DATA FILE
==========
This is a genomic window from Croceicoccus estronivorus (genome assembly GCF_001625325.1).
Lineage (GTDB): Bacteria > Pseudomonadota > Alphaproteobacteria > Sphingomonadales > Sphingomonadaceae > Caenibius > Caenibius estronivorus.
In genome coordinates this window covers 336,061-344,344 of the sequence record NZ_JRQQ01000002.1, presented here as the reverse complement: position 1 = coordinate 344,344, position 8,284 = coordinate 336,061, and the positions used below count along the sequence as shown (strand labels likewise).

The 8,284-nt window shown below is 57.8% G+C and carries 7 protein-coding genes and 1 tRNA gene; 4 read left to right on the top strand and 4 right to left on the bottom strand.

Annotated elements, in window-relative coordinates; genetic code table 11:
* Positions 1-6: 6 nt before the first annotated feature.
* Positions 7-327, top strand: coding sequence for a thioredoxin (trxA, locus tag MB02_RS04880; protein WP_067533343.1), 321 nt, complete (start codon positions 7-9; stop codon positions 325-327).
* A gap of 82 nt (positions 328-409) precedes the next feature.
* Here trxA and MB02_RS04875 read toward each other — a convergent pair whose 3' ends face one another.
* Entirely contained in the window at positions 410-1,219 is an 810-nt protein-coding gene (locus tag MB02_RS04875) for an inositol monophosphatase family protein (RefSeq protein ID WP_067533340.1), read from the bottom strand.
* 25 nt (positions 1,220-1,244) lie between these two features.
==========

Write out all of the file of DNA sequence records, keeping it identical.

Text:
This is a genomic window from Croceicoccus estronivorus (genome assembly GCF_001625325.1).
Lineage (GTDB): Bacteria > Pseudomonadota > Alphaproteobacteria > Sphingomonadales > Sphingomonadaceae > Caenibius > Caenibius estronivorus.
In genome coordinates this window covers 336,061-344,344 of the sequence record NZ_JRQQ01000002.1, presented here as the reverse complement: position 1 = coordinate 344,344, position 8,284 = coordinate 336,061, and the positions used below count along the sequence as shown (strand labels likewise).

The 8,284-nt window shown below is 57.8% G+C and carries 7 protein-coding genes and 1 tRNA gene; 4 read left to right on the top strand and 4 right to left on the bottom strand.

Annotated elements, in window-relative coordinates; genetic code table 11:
* Positions 1-6: 6 nt before the first annotated feature.
* Positions 7-327, top strand: coding sequence for a thioredoxin (trxA, locus tag MB02_RS04880; protein WP_067533343.1), 321 nt, complete (start codon positions 7-9; stop codon positions 325-327).
* A gap of 82 nt (positions 328-409) precedes the next feature.
* Here trxA and MB02_RS04875 read toward each other — a convergent pair whose 3' ends face one another.
* Entirely contained in the window at positions 410-1,219 is an 810-nt protein-coding gene (locus tag MB02_RS04875) for an inositol monophosphatase family protein (RefSeq protein ID WP_067533340.1), read from the bottom strand.
* 25 nt (positions 1,220-1,244) lie between these two features.